By Jonathan Stempel
NEW YORK (Reuters) - A British man has been charged with hacking into computer servers belonging to the U.S. Federal Reserve, and then widely disclosing personal information of people who use them.
Thursday's charges against Lauri Love were announced four months after he was arrested in England, and accused by U.S. and British authorities of hacking into various U.S. government computer systems, including those run by the military.
According to the latest indictment, Love, who is in his late-20s, worked with other hackers from October 2012 to February 2013 to infiltrate the Federal Reserve's system.
The Suffolk resident allegedly used a hacking method called a "sequel injection" to access names, email addresses and phone numbers, and then post the stolen information to a website he controlled after a prior hacking.
Prosecutors said Love boasted about his activity in a chatroom under names such as "peace" and "Smedley Butler," once saying he planned to "drop another little federal reserve bomb," meaning he would disclose confidential information.
"Lauri Love is a sophisticated hacker," U.S. Attorney Preet Bharara in New York said in a statement. "We place a high priority on the investigation and prosecution of hackers who intrude into our infrastructure and threaten the personal security of our citizens."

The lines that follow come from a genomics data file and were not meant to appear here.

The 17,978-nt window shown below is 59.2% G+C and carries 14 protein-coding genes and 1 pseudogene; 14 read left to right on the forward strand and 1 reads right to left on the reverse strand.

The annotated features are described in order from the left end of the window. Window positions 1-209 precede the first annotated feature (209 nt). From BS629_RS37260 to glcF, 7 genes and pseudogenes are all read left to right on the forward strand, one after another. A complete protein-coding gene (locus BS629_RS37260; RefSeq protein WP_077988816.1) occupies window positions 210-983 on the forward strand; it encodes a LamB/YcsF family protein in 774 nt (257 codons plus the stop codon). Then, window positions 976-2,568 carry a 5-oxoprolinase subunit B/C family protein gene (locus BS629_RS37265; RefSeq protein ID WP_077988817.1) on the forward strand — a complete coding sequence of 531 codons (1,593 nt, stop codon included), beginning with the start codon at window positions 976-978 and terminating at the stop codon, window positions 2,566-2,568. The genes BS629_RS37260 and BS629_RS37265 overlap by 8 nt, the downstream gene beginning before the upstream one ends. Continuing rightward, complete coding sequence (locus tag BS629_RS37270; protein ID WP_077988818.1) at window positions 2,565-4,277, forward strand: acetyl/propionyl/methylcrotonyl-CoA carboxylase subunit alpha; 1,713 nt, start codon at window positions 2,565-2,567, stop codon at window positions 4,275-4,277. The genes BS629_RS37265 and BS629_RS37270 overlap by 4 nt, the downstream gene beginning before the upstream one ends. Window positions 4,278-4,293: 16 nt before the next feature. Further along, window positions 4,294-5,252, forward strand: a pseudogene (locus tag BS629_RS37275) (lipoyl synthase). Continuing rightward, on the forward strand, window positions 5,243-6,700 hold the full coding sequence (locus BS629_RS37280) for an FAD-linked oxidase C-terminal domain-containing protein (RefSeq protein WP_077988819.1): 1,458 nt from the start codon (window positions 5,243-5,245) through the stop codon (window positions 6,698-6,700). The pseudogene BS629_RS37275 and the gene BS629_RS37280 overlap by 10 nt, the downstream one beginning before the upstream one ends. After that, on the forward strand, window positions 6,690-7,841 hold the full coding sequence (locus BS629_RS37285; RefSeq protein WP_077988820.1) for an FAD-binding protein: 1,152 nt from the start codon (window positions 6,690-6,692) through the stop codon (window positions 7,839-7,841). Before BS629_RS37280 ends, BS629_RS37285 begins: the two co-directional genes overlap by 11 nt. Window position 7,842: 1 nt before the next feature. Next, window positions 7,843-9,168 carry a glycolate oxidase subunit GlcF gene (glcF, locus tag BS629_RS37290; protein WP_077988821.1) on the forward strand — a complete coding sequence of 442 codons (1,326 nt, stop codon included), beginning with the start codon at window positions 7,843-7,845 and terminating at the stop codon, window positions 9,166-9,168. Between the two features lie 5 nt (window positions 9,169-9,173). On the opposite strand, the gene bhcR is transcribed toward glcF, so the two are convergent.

The extent of the theft was not immediately clear.
Last February, the Fed said one of its internal websites had been breached briefly, after a claim that hackers linked to the group Anonymous stole and published personal information on more than 4,000 U.S. bank executives.
Thursday's grand jury indictment charges Love with one count each of computer hacking and aggravated identity theft.
He faces a maximum of 10 years in prison on the hacking charge and another two years on the identity theft charge, if convicted.
A lawyer for Love could not immediately be reached. Jim Strader, a spokesman for the Federal Reserve Bank of Richmond, Virginia, declined to elaborate on the new charges. The U.K. Serious Frauds Office did not immediately respond to requests for comment.
In the earlier case, investigators said Love and three unnamed co-conspirators, including two in Australia and one in Sweden, infiltrated thousands of systems, including those of the Pentagon's Missile Defense Agency, the space agency NASA and the U.S. Environmental Protection Agency.
Criminal charges in that case were filed with the federal court in Alexandria, Virginia. Love has not entered a plea.
The New York case is U.S. v. Love, U.S. District Court, Southern District of New York, No. 14-cr-00126. The Virginia case is U.S. v. Love, U.S. District Court, Eastern District of Virginia, No. 13-mj-00657.
(Reporting by Jonathan Stempel in New York; Additional reporting by Jim Finkle in Boston and Guy Faulconbridge in London; Editing by James Dalgleish and Gunna Dickson)